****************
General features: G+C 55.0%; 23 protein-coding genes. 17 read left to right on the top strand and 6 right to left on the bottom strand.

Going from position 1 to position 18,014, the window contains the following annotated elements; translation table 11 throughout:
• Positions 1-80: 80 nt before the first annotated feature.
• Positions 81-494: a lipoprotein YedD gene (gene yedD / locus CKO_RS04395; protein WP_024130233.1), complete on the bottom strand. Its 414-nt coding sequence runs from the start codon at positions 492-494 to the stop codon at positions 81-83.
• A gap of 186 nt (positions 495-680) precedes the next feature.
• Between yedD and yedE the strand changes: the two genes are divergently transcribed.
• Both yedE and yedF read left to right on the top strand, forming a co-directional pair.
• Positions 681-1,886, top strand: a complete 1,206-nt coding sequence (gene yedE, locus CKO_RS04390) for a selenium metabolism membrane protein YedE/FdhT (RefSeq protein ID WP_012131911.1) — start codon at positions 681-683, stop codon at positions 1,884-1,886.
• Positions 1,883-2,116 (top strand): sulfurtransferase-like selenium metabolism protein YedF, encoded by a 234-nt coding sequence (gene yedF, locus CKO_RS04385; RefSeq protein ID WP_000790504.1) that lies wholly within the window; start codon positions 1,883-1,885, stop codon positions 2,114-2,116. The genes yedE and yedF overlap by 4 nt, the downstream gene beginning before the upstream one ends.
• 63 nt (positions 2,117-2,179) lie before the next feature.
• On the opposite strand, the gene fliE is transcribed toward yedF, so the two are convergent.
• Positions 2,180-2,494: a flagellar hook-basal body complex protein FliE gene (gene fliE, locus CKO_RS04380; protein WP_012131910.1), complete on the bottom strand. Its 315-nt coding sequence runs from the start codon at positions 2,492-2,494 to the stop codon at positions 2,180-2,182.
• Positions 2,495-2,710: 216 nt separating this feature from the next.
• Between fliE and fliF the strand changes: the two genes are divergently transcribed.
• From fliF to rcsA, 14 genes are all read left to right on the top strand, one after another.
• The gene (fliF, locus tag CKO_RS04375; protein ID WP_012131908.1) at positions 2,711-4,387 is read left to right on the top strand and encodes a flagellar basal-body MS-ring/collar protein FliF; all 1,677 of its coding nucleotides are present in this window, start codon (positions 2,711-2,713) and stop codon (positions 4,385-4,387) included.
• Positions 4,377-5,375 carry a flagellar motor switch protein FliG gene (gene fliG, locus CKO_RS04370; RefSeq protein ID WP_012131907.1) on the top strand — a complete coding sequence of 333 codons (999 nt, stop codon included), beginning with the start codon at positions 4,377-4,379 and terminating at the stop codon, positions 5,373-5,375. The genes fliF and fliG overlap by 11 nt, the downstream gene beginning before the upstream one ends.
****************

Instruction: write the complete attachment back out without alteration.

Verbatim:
General features: G+C 55.0%; 23 protein-coding genes. 17 read left to right on the top strand and 6 right to left on the bottom strand.

Going from position 1 to position 18,014, the window contains the following annotated elements; translation table 11 throughout:
• Positions 1-80: 80 nt before the first annotated feature.
• Positions 81-494: a lipoprotein YedD gene (gene yedD / locus CKO_RS04395; protein WP_024130233.1), complete on the bottom strand. Its 414-nt coding sequence runs from the start codon at positions 492-494 to the stop codon at positions 81-83.
• A gap of 186 nt (positions 495-680) precedes the next feature.
• Between yedD and yedE the strand changes: the two genes are divergently transcribed.
• Both yedE and yedF read left to right on the top strand, forming a co-directional pair.
• Positions 681-1,886, top strand: a complete 1,206-nt coding sequence (gene yedE, locus CKO_RS04390) for a selenium metabolism membrane protein YedE/FdhT (RefSeq protein ID WP_012131911.1) — start codon at positions 681-683, stop codon at positions 1,884-1,886.
• Positions 1,883-2,116 (top strand): sulfurtransferase-like selenium metabolism protein YedF, encoded by a 234-nt coding sequence (gene yedF, locus CKO_RS04385; RefSeq protein ID WP_000790504.1) that lies wholly within the window; start codon positions 1,883-1,885, stop codon positions 2,114-2,116. The genes yedE and yedF overlap by 4 nt, the downstream gene beginning before the upstream one ends.
• 63 nt (positions 2,117-2,179) lie before the next feature.
• On the opposite strand, the gene fliE is transcribed toward yedF, so the two are convergent.
• Positions 2,180-2,494: a flagellar hook-basal body complex protein FliE gene (gene fliE, locus CKO_RS04380; protein WP_012131910.1), complete on the bottom strand. Its 315-nt coding sequence runs from the start codon at positions 2,492-2,494 to the stop codon at positions 2,180-2,182.
• Positions 2,495-2,710: 216 nt separating this feature from the next.
• Between fliE and fliF the strand changes: the two genes are divergently transcribed.
• From fliF to rcsA, 14 genes are all read left to right on the top strand, one after another.
• The gene (fliF, locus tag CKO_RS04375; protein ID WP_012131908.1) at positions 2,711-4,387 is read left to right on the top strand and encodes a flagellar basal-body MS-ring/collar protein FliF; all 1,677 of its coding nucleotides are present in this window, start codon (positions 2,711-2,713) and stop codon (positions 4,385-4,387) included.
• Positions 4,377-5,375 carry a flagellar motor switch protein FliG gene (gene fliG, locus CKO_RS04370; RefSeq protein ID WP_012131907.1) on the top strand — a complete coding sequence of 333 codons (999 nt, stop codon included), beginning with the start codon at positions 4,377-4,379 and terminating at the stop codon, positions 5,373-5,375. The genes fliF and fliG overlap by 11 nt, the downstream gene beginning before the upstream one ends.